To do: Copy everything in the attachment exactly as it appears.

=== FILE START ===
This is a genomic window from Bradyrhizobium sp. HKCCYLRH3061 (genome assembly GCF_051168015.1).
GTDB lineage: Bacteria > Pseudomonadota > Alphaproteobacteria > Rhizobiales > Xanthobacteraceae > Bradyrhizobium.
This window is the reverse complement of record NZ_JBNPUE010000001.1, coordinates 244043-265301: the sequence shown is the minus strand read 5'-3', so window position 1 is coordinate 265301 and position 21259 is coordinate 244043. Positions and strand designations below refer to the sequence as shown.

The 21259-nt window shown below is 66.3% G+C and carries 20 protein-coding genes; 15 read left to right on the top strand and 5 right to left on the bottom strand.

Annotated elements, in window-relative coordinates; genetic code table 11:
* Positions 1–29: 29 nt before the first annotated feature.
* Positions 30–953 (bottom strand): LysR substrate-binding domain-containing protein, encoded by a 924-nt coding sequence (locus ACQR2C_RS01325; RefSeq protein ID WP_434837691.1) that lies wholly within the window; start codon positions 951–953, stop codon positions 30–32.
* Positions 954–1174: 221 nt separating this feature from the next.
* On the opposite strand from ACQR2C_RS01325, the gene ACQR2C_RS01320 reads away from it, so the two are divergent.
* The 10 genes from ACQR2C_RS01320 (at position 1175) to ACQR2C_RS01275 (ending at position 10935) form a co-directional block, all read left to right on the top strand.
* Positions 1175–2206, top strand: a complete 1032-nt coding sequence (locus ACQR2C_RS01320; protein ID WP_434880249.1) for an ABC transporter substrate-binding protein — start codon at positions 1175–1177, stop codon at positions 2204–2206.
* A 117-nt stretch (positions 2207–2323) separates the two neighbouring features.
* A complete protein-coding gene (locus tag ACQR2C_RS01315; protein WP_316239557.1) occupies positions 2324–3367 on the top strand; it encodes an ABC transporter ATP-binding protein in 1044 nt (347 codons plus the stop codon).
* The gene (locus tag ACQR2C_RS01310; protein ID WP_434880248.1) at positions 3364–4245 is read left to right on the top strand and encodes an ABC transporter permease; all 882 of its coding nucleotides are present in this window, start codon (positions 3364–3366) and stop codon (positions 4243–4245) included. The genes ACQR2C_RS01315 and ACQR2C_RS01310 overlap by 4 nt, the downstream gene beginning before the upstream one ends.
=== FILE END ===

This is a genomic window from Bradyrhizobium sp. HKCCYLRH3061 (genome assembly GCF_051168015.1).
GTDB lineage: Bacteria > Pseudomonadota > Alphaproteobacteria > Rhizobiales > Xanthobacteraceae > Bradyrhizobium.
This window is the reverse complement of record NZ_JBNPUE010000001.1, coordinates 244043-265301: the sequence shown is the minus strand read 5'-3', so window position 1 is coordinate 265301 and position 21259 is coordinate 244043. Positions and strand designations below refer to the sequence as shown.

The 21259-nt window shown below is 66.3% G+C and carries 20 protein-coding genes; 15 read left to right on the top strand and 5 right to left on the bottom strand.

Annotated elements, in window-relative coordinates; genetic code table 11:
* Positions 1–29: 29 nt before the first annotated feature.
* Positions 30–953 (bottom strand): LysR substrate-binding domain-containing protein, encoded by a 924-nt coding sequence (locus ACQR2C_RS01325; RefSeq protein ID WP_434837691.1) that lies wholly within the window; start codon positions 951–953, stop codon positions 30–32.
* Positions 954–1174: 221 nt separating this feature from the next.
* On the opposite strand from ACQR2C_RS01325, the gene ACQR2C_RS01320 reads away from it, so the two are divergent.
* The 10 genes from ACQR2C_RS01320 (at position 1175) to ACQR2C_RS01275 (ending at position 10935) form a co-directional block, all read left to right on the top strand.
* Positions 1175–2206, top strand: a complete 1032-nt coding sequence (locus ACQR2C_RS01320; protein ID WP_434880249.1) for an ABC transporter substrate-binding protein — start codon at positions 1175–1177, stop codon at positions 2204–2206.
* A 117-nt stretch (positions 2207–2323) separates the two neighbouring features.
* A complete protein-coding gene (locus tag ACQR2C_RS01315; protein WP_316239557.1) occupies positions 2324–3367 on the top strand; it encodes an ABC transporter ATP-binding protein in 1044 nt (347 codons plus the stop codon).
* The gene (locus tag ACQR2C_RS01310; protein ID WP_434880248.1) at positions 3364–4245 is read left to right on the top strand and encodes an ABC transporter permease; all 882 of its coding nucleotides are present in this window, start codon (positions 3364–3366) and stop codon (positions 4243–4245) included. The genes ACQR2C_RS01315 and ACQR2C_RS01310 overlap by 4 nt, the downstream gene beginning before the upstream one ends.